Typically, individual attorneys select pro bono clients who are dealing with issues that speak to them in a personal way, and most law firms therefore work in a broad range of areas within their pro bono programs. But could we do more in a totally different way? There is a growing notion that we might need to get structurally radical if we want to make the most impact with our constrained resources. Should each law firm pick one or two areas of typical poverty law for their pro bono programs, and develop expertise in order to not have to pull on legal services organizations to mentor their attorneys? Should firms form issue area coalitions that are regional among a number of law firms and legal services organization in order to do more efficient client service? Would we serve more clients using either of these models? More drastically, instead of funding law firm pro bono programs, should firms simply fund more fellows at legal services organizations? Should private firms do pro bono at all, or just increase legal services funding in their charitable giving? These questions run directly up against ideas about each lawyer fulfilling a professional obligation to give back through pro bono work and experience that says that lawyers do better pro bono work—and come back for more—if they are allowed to work on matters that they care about personally. These are uncomfortable questions, but when we keep our eye on the prize—the wish of perfect access to justice—we have to at least ask and try to answer them.

Someone Should Mind the Store

The fact that relationships matter was evidenced by an interesting quirk in our data when we filtered the New York City responses and compared them to the nationwide responses. Like the nationwide responders, most New York City legal services responders identified the ability to expand their services as a big benefit of partnering with law firms, and most New York City law firm responders pointed to excellent screening and mentoring as a success in working with legal services organizations. Unlike the nationwide responders, both constituencies in New York City elevated the importance of relationships with a specific point of contact—a Pro Bono Director at a legal services organization and a Pro Bono Counsel at a law firm—to a position of critical importance in making pro bono partnerships successful. This is a hopeful fact. In a region where there are a sizable number of both legal services organizations and law firms that have dedicated professionals in the role of pro bono management, many candid conversations are happening, and individual and organizational relationships are tended to regularly. We are seeing encouraging outcomes in the pro bono community’s ability to come together to work through the systemic and detail-oriented challenges identified in the survey. The importance of having a dedicated pro bono professional, who ensures that pro bono relationships flow smoothly and is there to manage the occasional crises, cannot be overstated. With these relationships, the culture gap is bridged and case-specific challenges are navigated appropriately; this is evident in our survey results. These benefits give rise to the possibility of broad-based positive change across geographies, limiting obstacles, and promising greater access to justice. We should be investing in pro bono professionals as we would any other remedy to our access to justice crisis.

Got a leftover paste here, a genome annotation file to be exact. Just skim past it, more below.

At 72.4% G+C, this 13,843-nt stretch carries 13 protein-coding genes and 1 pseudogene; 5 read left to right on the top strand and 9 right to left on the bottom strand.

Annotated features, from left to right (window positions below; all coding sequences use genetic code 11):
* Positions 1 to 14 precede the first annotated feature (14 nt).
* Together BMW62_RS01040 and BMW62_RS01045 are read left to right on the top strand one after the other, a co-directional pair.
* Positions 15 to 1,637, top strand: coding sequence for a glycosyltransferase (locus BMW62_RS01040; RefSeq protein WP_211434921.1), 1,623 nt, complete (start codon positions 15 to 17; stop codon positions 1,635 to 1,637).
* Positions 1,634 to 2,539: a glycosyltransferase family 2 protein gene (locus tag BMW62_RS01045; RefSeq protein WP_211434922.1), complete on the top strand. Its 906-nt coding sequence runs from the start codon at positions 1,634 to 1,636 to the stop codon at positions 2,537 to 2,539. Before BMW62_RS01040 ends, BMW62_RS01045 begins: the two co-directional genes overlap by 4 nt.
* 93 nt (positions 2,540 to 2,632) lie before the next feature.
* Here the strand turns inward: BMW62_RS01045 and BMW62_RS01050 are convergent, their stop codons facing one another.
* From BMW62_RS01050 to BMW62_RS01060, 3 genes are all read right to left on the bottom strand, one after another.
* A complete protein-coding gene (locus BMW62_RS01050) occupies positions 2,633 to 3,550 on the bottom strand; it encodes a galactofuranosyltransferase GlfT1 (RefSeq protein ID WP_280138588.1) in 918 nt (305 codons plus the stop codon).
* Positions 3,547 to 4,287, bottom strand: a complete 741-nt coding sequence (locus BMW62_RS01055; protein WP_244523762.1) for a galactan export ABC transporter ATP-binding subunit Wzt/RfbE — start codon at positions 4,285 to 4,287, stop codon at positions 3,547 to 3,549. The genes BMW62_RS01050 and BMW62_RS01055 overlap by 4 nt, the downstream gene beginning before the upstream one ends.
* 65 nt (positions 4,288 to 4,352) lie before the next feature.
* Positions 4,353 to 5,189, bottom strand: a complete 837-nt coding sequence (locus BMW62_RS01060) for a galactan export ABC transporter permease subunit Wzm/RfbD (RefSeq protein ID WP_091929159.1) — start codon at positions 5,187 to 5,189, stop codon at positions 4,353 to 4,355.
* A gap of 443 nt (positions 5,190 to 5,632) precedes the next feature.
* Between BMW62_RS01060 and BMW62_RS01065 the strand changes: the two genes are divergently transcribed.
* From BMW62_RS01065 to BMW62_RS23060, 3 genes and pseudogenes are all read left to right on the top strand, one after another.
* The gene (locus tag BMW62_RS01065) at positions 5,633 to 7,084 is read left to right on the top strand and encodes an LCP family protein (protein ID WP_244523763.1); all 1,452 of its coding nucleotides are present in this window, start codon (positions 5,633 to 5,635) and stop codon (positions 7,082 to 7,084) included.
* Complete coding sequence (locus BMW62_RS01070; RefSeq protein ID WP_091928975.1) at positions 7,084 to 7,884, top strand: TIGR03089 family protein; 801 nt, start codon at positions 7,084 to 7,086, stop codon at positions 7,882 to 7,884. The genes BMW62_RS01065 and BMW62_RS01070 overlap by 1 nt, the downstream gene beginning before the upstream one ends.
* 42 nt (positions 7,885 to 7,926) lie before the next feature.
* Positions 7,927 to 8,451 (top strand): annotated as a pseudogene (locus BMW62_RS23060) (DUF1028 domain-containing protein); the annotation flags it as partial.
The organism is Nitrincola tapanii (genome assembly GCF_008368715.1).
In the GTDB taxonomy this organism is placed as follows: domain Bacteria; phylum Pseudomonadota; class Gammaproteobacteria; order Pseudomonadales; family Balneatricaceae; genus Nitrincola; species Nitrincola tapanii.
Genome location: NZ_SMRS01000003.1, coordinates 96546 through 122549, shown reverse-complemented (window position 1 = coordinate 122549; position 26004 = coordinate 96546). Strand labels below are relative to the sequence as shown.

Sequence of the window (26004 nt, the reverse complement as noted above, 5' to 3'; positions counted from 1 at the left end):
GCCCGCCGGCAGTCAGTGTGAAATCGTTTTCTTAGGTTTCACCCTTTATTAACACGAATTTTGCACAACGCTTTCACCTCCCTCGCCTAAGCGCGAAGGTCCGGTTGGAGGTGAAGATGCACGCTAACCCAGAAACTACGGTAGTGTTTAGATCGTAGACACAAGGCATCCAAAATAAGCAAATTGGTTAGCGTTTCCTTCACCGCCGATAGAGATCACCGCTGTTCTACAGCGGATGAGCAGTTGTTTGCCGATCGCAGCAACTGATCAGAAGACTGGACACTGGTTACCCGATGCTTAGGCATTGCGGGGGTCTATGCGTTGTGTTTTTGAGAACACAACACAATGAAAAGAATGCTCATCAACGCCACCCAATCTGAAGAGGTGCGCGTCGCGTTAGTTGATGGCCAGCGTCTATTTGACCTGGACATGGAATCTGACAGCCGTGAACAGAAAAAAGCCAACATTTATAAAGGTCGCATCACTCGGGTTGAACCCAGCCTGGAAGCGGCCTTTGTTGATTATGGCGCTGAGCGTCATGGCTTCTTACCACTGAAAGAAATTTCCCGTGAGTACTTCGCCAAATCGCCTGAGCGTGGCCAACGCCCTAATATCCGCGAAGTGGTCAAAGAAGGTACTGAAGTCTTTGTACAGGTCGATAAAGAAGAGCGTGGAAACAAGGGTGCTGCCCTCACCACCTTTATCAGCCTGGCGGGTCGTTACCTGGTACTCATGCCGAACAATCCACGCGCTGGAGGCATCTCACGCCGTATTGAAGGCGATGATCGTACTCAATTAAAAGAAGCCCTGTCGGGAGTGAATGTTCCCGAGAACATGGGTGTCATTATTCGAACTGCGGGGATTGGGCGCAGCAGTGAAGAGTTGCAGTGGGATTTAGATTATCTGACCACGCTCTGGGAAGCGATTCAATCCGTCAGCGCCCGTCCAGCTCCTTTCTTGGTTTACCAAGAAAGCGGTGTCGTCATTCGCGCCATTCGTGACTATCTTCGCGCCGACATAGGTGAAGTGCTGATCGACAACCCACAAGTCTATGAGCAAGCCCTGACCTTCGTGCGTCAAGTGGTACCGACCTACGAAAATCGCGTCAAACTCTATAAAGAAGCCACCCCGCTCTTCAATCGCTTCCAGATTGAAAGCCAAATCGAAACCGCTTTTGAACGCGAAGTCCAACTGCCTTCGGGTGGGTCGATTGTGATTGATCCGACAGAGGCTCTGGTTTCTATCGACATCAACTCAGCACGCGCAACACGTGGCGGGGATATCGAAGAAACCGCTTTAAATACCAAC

Moving Forward

We have to take on both big and small structural changes if we want to improve the effectiveness and experience of pro bono and, most importantly, increase the number of people who have lawyers who need them. Though we are still unpacking the data, it is clear that one critical step is for legal services organizations and law firms to hire pro bono professionals to manage their programs, create relationships, and have candid conversations about crucial issues. The pro bono work that legal services organizations and law firms do together is the work of champions, and it is an endeavor that requires commitment, perseverance, and communication to work together until we get it right.


[1] Though our survey results include responses from legal services, nonprofit, and public defender organizations, for the purposes of brevity, we will be using the term “legal services organizations” in this article to refer to all three.

[2] We also created and distributed a survey to in-house legal departments that asked similar questions. The responses to this survey were limited in number and require additional study.

[3] We are grateful to the American Bar Association, the Association of Pro Bono Counsel, One Justice, the New York City Bar Association Pro Bono and Legal Services Committee, the National Association of Pro Bono Professionals, and the Public Interest Pro Bono Association for helping us to distribute our survey.

[4] Legal services respondents were further broken down into 127 legal services organizations, 4 law schools, 7 bar associations, 2 impact litigation organizations, and 16 other legal services entities. Law firm respondents broke down into 57 pro bono counsel, 7 administrative managers, 3 pro bono committee members, and 7 with other positions.

Brenna DeVaney

Pro Bono Counsel, Skadden

Brenna DeVaney is Pro Bono Counsel at Skadden and serves as the co-chair of the firm's global pro bono committee. She is currently the Vice President of the Association of Pro Bono Counsel.

Jennifer Colyer

Pro Bono Counsel, Fried, Frank, Harris, Shriver & Jacobson LLP

Jennifer Colyer is Pro Bono Counsel at Fried, Frank, Harris, Shriver & Jacobson LLP. She has over 15 years of experience running a law firm pro bono program.

Annie Pineda

Pro Bono Program Director, The Bronx Defenders

Annie Pineda joined The Bronx Defenders as a staff attorney in the civil action practice eight years ago and, since 2012, has served as director of the pro bono program.